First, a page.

Since I was a young girl and I took my first airplane flight, I knew that I wanted to spend the rest of my life associated with this wonderful world of flying machines. My immediate action after this flight was to decide I would be a professional pilot. After all, in my young mind that was the only job that would let me be around airplanes and airports all day. Since then, I have pushed on with single-mindedness towards earning my flight ratings. First private, then instrument, now I am building hours towards taking my commercial pilot checkride.
However, he more that I dig deep into the world of professional flight, the more I see that it is certainly not just the pilots that play an important role. In reality, they play just as important of a role of any of the hundreds of other personnel that run airports and flight operations daily. These jobs are not given the "rock star" persona that the general public tends to give pilots, and I believe that is a terrible misunderstanding.
In my Crew Resource Management class at my flight university we have been discussing a lot about what exactly the definition of "crew" is. Is it just pilot flying and pilot monitoring? Is it also ATC? If ATC is included, wouldn’t maintenance and dispatch also make the cut? A commercial flight operation could not possibly happen without the combined efforts of all of these resources.
I want to give a brief overview of what I consider to be five of the most important "crew" resources for every commercial flight. I would also like to encourage every young aviator out there to take a step back and appreciate all of the supporting people that work to make these operations happen. They are all "rock stars" in their own right and work very hard to keep the skies safe and efficient.
Air Traffic Controller
Picture this scenario: It is a sunny and beautiful day at a medium-sized airport that supports both commercial and general aviation traffic. Everyone suddenly gets the urge to stretch their wings and spend a few hours in the air. At the same time, routine commercial flights are coming and going at breakneck speed to accommodate travelers. As a controller, it is your job to perfectly orchestrate the dozens of aircraft that are in your airspace at any given moment. You also have to take into consideration the type, speed, altitude, and intention of each plane. Air traffic controllers have an extremely difficult job, that when done well is not noticed.
A dispatcher is in charge of organizing a large portion of the logistical information for a flight. In the U.S. and Canada they also share legal responsibility for any aircraft they are assigned with the pilot in command. Dispatchers are trained to ATP standards, and must have extensive knowledge of meteorology and aviation regulations in general. A dispatcher typically handles between 10 and 20 aircraft at the same time, and must monitor each of them to ensure safe flight operations.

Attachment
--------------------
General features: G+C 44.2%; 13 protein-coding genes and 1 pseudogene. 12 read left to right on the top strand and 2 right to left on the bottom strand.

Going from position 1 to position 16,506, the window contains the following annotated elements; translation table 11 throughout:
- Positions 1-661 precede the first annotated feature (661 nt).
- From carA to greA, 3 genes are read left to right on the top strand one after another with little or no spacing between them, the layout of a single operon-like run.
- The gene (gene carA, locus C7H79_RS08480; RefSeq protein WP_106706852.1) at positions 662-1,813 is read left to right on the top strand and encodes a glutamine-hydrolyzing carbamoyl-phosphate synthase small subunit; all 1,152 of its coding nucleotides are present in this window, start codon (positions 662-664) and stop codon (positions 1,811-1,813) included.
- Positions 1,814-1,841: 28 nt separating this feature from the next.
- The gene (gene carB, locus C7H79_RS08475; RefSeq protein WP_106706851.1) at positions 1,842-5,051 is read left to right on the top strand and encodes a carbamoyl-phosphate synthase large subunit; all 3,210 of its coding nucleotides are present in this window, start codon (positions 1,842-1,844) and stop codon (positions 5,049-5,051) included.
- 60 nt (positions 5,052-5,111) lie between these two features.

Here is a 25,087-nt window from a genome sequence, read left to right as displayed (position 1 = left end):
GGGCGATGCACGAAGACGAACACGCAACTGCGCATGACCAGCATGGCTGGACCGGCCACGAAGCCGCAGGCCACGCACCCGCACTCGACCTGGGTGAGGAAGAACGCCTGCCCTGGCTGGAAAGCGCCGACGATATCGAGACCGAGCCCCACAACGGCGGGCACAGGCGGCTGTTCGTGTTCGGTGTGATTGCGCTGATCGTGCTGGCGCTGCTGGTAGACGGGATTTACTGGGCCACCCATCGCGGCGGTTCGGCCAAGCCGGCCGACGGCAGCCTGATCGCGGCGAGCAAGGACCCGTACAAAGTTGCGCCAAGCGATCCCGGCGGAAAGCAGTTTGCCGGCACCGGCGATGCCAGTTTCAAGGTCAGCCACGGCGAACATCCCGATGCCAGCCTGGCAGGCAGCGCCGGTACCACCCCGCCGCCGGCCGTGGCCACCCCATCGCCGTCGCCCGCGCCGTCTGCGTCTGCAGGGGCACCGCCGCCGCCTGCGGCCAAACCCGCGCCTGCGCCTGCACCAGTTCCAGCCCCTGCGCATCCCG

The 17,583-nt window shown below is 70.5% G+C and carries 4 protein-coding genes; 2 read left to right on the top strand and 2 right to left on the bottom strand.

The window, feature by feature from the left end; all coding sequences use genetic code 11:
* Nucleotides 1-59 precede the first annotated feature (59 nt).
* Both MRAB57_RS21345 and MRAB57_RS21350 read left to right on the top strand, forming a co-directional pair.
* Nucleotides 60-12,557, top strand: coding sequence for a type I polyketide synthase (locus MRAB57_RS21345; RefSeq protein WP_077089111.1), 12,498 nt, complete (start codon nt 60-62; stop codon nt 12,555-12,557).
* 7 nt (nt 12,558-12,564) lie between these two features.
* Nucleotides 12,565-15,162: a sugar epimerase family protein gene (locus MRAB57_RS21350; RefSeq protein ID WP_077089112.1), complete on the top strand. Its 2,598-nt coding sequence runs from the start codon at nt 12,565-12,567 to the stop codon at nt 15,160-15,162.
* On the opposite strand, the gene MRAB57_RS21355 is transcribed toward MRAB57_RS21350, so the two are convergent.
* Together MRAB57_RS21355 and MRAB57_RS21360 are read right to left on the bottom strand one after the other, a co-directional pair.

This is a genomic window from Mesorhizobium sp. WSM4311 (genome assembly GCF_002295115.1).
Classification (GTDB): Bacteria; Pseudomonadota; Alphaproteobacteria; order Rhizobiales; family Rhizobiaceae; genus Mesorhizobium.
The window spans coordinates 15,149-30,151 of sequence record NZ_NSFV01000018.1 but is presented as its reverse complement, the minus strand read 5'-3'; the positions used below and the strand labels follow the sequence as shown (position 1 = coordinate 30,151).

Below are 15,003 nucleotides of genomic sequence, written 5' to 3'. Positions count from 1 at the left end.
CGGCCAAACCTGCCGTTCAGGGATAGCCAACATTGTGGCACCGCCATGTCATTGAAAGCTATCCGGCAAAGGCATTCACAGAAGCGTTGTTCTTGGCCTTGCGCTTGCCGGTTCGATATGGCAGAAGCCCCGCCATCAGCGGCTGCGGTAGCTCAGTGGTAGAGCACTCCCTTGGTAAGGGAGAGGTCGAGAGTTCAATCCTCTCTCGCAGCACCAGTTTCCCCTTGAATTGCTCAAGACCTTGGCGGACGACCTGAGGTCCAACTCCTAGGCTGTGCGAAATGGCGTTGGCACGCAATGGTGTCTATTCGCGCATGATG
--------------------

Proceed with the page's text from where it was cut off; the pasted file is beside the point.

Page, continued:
Aircraft Maintenance Worker
If aircraft were not maintained to the high standard that they are today, there would be twice as many accidents happening during daily flight operations. Aircraft maintenance technicians are highly skilled in mechanics, computer systems, and a whole host of other practical expertise. They spend weeks memorizing the complex systems of each aircraft that they work on. They are not afraid to get dirty, and keep thousands of aircraft flying every day.
With all of these moving parts, there has to be some sort of management in place to assure that everything is running smoothly. That is where the managers, administrators, HR workers or "higher-ups" come into play. They know the business side of aviation, and often incorporate their personal aviation knowledge into their managerial methods. These are the people that help to keep the business going when things get tough.
No list of important aviation jobs would be complete without mention of flight attendants. These hard working crewmembers deal directly with the general public for hours every day. They travel the world just as much as the pilots do, and have to be wise and patient when handling any issues caused by passengers onboard. They must be friendly but assertive, constantly holding a professional demeanor. The life of a flight attendance is not glamorous, but it sure can be fun.
This list does not scratch the surface of all the types of jobs available in the aviation industry. I am sure that if you thought of almost any job, there is an equivalent job in the aviation industry. Keep an open mind when looking towards your future career endeavors, and always do what you love! We have a great list of job search resources available on the GlobalAir.com Aviation Directory.